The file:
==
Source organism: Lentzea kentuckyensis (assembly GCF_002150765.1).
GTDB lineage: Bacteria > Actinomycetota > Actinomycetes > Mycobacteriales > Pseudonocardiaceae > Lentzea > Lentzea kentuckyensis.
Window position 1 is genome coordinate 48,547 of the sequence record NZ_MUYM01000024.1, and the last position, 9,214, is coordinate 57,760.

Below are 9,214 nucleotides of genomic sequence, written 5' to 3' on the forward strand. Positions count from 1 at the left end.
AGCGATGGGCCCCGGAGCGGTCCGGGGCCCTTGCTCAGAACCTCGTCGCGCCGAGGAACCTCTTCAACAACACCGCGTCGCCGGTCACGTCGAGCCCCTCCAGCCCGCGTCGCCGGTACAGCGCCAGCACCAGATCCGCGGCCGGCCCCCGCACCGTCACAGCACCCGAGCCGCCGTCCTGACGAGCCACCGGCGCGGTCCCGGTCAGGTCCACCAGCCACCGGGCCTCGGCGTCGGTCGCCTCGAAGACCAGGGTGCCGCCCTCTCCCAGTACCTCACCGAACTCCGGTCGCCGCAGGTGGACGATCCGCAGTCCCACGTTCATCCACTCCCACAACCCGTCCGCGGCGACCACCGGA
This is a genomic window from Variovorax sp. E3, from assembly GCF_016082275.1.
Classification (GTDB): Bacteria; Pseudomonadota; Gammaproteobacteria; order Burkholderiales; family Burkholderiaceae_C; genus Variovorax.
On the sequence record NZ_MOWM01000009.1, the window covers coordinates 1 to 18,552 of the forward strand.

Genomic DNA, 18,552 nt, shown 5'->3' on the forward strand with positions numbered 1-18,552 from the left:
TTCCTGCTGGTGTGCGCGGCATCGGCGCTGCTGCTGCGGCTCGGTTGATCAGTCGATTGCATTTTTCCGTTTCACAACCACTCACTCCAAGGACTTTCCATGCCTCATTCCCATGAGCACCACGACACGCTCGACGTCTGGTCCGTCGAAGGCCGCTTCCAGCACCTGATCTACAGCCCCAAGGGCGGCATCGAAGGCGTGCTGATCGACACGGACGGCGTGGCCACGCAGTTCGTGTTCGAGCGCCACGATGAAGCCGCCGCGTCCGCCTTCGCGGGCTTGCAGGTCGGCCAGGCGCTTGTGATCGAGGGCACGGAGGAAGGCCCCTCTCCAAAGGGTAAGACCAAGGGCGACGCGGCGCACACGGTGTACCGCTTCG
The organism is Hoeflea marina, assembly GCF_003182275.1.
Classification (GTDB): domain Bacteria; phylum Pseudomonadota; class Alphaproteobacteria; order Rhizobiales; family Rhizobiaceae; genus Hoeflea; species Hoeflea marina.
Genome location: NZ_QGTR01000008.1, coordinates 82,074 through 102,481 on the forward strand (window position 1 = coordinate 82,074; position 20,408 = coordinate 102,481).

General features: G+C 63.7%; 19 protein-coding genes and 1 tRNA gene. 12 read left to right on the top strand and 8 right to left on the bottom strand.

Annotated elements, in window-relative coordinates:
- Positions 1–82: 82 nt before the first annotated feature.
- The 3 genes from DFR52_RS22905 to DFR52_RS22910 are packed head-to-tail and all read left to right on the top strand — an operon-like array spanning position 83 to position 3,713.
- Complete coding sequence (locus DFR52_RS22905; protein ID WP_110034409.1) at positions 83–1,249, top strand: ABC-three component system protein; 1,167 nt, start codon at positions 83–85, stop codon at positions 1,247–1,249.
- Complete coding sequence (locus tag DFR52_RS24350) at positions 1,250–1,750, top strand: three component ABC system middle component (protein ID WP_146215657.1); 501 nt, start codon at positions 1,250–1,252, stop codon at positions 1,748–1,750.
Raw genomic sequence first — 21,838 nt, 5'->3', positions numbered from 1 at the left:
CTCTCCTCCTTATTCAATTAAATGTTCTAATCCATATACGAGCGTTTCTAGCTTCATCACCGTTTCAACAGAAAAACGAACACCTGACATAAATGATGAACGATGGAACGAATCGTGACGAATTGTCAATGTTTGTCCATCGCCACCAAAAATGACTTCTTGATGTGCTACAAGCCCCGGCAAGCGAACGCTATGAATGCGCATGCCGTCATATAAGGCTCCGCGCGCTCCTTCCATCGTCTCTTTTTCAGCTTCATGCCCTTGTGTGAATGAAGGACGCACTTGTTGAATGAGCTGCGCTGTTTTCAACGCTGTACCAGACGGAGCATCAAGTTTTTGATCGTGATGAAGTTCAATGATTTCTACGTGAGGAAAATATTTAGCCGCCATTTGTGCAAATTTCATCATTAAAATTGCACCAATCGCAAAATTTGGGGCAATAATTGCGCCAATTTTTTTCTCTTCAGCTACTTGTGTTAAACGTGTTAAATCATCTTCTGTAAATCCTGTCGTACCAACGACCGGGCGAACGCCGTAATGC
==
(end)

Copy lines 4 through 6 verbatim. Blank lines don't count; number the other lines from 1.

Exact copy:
Below are 9,214 nucleotides of genomic sequence, written 5' to 3' on the forward strand. Positions count from 1 at the left end.
AGCGATGGGCCCCGGAGCGGTCCGGGGCCCTTGCTCAGAACCTCGTCGCGCCGAGGAACCTCTTCAACAACACCGCGTCGCCGGTCACGTCGAGCCCCTCCAGCCCGCGTCGCCGGTACAGCGCCAGCACCAGATCCGCGGCCGGCCCCCGCACCGTCACAGCACCCGAGCCGCCGTCCTGACGAGCCACCGGCGCGGTCCCGGTCAGGTCCACCAGCCACCGGGCCTCGGCGTCGGTCGCCTCGAAGACCAGGGTGCCGCCCTCTCCCAGTACCTCACCGAACTCCGGTCGCCGCAGGTGGACGATCCGCAGTCCCACGTTCATCCACTCCCACAACCCGTCCGCGGCGACCACCGGA
This is a genomic window from Variovorax sp. E3, from assembly GCF_016082275.1.